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How to determine your tax year

Stephen Fishman
Tax expert and contributor MileIQ
Female tax preparer talking to clients

You must pay your income, Social Security, and Medicare taxes one year at a time. Correspondingly, you also keep your tax records on an annual basis. This yearly period is your tax year.

As a taxpayer, you must consistently maintain your books and records and report your income and expenses using your tax year.

The tax year is automatically chosen when you file your first tax return for your business. After this, permission from the IRS is required to change the type of tax year you decide upon.

There are two different types of tax years:  

  • Calendar year, or
  • Fiscal year

Calendar year

The calendar year is twelve consecutive months beginning on January 1 and ending on December 31.

Virtually all individual taxpayers who don’t have a business must use the calendar year as their tax year. The only exception is if you keep your books and records on a fiscal year basis—this is very rare.

Any business can use the calendar year as its tax year. And the vast majority of small businesses do so.  

The IRS requires sole proprietors to use the calendar year. This alignment makes sense because when you’re a sole proprietor, you personally own your business. So, your business tax year should be the same as your personal tax year, which is ordinarily a calendar year.

Single-member limited liability companies are usually taxed the same as sole proprietorships, so they also use the calendar year.

If your sole proprietor or single-member LLC business grows and you become a partnership, multi-member LLC or corporation, you must continue to use the calendar year unless you obtain permission from the IRS to use a fiscal year.

Partnerships, multi-member limited liability companies, S corporations, and personal service corporations are also required to use the calendar year as their tax years.

However, a few exceptions permit some of these entities to use a fiscal year. But you have to ask the IRS for permission. If you have a good reason, then file IRS Form 1128, Application To Adopt, Change, or Retain a Tax Year.

You may have to pay a fee. Keep in mind that this is a complex form; you’ll probably need a tax pro to help you file it.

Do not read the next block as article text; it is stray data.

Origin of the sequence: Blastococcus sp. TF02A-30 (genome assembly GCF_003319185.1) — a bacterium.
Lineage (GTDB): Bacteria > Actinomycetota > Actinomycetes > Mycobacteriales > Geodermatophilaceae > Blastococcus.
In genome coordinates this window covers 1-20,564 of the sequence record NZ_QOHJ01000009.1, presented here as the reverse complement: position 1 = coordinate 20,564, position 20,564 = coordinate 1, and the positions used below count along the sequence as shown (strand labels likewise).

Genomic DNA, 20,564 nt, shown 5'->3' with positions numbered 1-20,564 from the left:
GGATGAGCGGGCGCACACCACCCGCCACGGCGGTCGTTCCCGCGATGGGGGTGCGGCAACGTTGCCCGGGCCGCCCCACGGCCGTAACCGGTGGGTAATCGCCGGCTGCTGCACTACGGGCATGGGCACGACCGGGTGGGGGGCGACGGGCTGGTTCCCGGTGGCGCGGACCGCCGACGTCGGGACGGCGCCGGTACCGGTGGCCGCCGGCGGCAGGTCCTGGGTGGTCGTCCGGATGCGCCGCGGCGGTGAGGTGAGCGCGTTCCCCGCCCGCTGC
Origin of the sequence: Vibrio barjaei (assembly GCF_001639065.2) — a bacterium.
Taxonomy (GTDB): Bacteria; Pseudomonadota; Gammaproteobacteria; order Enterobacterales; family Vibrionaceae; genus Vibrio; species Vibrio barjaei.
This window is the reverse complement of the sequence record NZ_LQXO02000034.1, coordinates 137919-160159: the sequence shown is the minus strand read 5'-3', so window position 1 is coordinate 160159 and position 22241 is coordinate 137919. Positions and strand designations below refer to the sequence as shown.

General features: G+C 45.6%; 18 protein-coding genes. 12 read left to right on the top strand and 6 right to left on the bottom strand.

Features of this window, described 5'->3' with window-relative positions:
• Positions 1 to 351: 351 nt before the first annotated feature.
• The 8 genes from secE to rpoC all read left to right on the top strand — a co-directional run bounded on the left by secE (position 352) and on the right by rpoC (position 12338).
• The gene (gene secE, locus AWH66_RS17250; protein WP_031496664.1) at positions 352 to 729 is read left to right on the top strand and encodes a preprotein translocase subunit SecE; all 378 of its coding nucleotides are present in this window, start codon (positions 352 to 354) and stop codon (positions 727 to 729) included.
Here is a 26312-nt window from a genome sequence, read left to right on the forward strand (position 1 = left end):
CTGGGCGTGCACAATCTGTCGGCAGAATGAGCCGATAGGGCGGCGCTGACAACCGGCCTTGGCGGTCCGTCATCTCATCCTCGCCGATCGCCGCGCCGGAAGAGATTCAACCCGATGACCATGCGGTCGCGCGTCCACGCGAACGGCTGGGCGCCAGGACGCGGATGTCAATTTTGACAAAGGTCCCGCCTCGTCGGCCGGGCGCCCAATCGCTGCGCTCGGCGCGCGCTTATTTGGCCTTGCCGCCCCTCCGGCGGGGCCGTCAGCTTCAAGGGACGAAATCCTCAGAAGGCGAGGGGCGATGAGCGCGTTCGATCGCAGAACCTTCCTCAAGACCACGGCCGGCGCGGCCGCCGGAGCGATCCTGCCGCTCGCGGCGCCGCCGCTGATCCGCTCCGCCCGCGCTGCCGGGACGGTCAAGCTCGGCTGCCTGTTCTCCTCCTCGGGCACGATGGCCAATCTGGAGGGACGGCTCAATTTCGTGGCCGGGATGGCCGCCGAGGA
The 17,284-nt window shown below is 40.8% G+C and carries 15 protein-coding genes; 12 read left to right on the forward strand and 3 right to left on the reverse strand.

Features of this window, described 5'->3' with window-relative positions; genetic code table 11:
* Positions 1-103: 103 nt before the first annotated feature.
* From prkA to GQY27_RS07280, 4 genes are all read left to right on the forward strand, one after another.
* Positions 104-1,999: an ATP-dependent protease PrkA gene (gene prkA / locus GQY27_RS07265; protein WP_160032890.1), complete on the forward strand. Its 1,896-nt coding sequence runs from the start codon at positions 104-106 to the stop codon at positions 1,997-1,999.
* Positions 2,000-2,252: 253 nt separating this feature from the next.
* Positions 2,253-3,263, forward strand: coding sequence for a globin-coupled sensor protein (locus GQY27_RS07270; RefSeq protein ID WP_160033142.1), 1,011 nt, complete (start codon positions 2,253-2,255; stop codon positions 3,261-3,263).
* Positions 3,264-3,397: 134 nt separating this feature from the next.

The IRS prefers that you use a calendar year. And for most small businesses it’s a good idea because it’s the most straightforward tax year to use.

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Fiscal year

A fiscal year is any tax year other than a calendar year. Typically, it is twelve consecutive months ending on the last day of any month except December 31st.

However, a fiscal year does not have to end on the last day of the month. In this event, it varies from 52 to 53 weeks.

Larger businesses organized as regular C corporations have more leeway in choosing their tax year than most others. They commonly use a fiscal year instead of the calendar year as their tax year.

For example, the fiscal year for many C corporations ends in March, June, or September. Such corporations typically choose to use fiscal years for accounting convenience.

Using a fiscal tax year rather than the calendar year complicates bookkeeping and taxes. For instance, your tax return will not be due on April 15. If you elect a fiscal year, you must file your tax return by the 15th day of the fourth month after the close of your fiscal year. To demonstrate, if your fiscal year ends on June 30, you have until October 15 to file your return.  

But, using a fiscal year can be worth the trouble

One good reason to use a fiscal year is that your business is seasonal. If you have a seasonal business, using the calendar year might split your selling season into two tax years.

To illustrate, if you earn most of your income in the spring and incur most of your expenses in the fall, a tax year ending in July or August might be better than a calendar tax year ending in December. This way, the income and expenses on each tax return will be more closely related.

Businesses that rely on holiday sales that spill into the new year can also benefit from using a fiscal year ending January 31 or even later than a calendar year ending December 31.

If you contract quite a bit with the federal government, you might choose a fiscal year ending September 30. This coincides with the federal government’s fiscal year.

Also, if you’re in an industry where most businesses use a fiscal year, you may want to do the same.  

Short tax year

A short tax year is a tax year that lasts twelve months. You’ll typically have a short tax year the year you start or end your business. You can also have a short tax year if you change from a calendar year to a fiscal year, or vice versa.

You must file a tax return for a short tax year. It’s important to realize if you start your business on April 1 and use the calendar year, you must file a return for April 1 through December 31. For details on how to figure your taxes for a short tax year, see IRS Publication 538, Accounting Periods and Methods.

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